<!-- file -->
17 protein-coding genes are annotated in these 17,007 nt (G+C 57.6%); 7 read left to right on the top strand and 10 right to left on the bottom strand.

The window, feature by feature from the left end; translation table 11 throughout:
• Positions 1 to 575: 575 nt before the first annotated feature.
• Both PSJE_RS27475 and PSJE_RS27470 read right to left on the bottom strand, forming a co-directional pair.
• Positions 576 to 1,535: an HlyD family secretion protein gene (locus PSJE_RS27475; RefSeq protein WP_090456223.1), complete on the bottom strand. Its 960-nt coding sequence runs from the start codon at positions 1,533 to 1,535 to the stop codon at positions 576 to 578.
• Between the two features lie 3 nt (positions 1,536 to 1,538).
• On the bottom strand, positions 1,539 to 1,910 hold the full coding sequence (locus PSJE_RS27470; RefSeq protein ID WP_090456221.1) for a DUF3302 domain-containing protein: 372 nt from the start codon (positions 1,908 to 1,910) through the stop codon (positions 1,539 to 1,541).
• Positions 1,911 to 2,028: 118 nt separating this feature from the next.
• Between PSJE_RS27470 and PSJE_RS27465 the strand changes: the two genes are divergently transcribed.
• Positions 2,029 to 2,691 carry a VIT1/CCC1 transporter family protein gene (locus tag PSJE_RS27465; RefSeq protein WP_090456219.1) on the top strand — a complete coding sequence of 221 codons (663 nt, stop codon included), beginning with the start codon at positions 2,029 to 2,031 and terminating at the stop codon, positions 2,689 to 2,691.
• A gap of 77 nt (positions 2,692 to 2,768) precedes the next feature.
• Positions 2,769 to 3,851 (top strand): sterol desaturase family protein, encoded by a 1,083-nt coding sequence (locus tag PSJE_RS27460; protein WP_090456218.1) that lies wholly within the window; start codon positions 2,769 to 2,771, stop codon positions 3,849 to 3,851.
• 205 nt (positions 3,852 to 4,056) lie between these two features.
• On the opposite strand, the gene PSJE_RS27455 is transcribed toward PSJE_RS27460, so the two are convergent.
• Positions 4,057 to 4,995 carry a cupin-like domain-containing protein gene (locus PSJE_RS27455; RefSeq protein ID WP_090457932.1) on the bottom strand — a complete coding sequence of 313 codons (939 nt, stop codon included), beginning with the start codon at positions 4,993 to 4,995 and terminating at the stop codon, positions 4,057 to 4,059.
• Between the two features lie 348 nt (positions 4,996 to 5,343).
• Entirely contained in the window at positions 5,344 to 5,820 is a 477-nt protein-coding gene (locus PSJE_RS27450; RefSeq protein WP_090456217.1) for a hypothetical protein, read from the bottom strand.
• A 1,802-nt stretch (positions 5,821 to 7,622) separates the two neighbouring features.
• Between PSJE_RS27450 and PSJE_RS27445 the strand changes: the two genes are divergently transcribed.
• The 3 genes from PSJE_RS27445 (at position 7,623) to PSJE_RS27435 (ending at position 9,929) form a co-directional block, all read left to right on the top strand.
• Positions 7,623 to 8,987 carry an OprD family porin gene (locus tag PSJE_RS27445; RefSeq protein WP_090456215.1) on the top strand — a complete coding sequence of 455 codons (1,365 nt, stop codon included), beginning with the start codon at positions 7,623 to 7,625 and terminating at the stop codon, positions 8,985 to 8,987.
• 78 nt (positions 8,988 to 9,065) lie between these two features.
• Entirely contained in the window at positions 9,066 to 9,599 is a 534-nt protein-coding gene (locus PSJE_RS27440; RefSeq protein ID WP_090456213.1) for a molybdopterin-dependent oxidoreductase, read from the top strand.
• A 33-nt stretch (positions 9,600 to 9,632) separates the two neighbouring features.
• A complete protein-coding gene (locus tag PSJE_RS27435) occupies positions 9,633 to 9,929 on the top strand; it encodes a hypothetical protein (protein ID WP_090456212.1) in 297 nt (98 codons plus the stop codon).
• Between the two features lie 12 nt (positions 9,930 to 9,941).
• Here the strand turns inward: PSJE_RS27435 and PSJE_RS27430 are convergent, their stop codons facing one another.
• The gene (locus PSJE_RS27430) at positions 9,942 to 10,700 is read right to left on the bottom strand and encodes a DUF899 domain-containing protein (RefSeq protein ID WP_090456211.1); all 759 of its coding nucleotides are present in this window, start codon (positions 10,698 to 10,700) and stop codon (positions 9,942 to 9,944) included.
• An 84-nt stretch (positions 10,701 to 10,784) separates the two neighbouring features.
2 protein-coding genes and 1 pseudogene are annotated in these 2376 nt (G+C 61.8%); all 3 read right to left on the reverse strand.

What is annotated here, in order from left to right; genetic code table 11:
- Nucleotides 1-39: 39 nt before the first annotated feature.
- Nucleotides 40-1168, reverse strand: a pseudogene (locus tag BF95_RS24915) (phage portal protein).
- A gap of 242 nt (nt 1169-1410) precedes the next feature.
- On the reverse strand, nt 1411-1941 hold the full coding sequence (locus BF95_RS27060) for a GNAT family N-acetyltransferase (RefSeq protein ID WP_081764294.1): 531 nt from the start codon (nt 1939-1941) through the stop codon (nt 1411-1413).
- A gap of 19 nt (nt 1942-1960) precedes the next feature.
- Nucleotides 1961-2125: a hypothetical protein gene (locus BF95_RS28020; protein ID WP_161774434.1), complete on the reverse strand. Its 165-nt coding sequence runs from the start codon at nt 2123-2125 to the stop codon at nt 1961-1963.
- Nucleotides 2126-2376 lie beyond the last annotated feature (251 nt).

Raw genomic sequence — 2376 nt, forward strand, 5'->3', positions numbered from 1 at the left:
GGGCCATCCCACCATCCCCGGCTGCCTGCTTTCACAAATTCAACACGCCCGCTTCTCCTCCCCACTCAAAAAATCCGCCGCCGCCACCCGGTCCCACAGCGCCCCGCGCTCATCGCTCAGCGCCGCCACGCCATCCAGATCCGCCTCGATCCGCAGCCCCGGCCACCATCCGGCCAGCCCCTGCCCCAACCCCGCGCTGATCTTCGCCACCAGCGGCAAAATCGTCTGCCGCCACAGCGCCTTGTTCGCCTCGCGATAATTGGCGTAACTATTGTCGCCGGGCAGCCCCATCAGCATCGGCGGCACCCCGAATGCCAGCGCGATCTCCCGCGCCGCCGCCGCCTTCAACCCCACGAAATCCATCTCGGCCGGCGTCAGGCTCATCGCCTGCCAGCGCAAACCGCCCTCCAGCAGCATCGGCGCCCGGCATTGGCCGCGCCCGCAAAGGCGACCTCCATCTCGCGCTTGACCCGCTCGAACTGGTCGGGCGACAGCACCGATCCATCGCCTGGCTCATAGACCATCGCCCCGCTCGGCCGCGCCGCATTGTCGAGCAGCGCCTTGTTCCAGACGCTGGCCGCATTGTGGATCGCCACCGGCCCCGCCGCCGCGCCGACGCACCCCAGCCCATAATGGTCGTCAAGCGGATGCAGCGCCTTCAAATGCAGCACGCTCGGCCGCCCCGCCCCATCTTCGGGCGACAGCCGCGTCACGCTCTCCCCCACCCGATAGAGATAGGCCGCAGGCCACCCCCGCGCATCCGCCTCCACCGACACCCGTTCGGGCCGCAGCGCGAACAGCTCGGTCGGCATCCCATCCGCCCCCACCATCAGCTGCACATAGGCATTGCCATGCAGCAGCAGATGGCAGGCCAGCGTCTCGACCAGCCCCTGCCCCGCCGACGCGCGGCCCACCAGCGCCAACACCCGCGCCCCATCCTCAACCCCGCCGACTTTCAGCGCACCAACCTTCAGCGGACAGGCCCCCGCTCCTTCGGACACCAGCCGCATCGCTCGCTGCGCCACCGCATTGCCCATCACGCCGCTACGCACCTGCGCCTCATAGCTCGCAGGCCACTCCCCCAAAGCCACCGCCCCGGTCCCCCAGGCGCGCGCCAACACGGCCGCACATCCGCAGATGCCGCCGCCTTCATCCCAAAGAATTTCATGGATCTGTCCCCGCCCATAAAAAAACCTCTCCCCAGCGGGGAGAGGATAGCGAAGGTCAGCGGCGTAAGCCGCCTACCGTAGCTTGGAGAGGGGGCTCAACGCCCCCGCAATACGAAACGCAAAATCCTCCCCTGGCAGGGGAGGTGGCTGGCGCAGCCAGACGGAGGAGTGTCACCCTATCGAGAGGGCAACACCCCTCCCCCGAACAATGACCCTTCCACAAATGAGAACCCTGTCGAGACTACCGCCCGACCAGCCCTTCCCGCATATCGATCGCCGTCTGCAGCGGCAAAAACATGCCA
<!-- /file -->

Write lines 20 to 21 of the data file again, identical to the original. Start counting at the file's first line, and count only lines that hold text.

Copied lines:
• The 3 genes from PSJE_RS27445 (at position 7,623) to PSJE_RS27435 (ending at position 9,929) form a co-directional block, all read left to right on the top strand.
• Positions 7,623 to 8,987 carry an OprD family porin gene (locus tag PSJE_RS27445; RefSeq protein WP_090456215.1) on the top strand — a complete coding sequence of 455 codons (1,365 nt, stop codon included), beginning with the start codon at positions 7,623 to 7,625 and terminating at the stop codon, positions 8,985 to 8,987.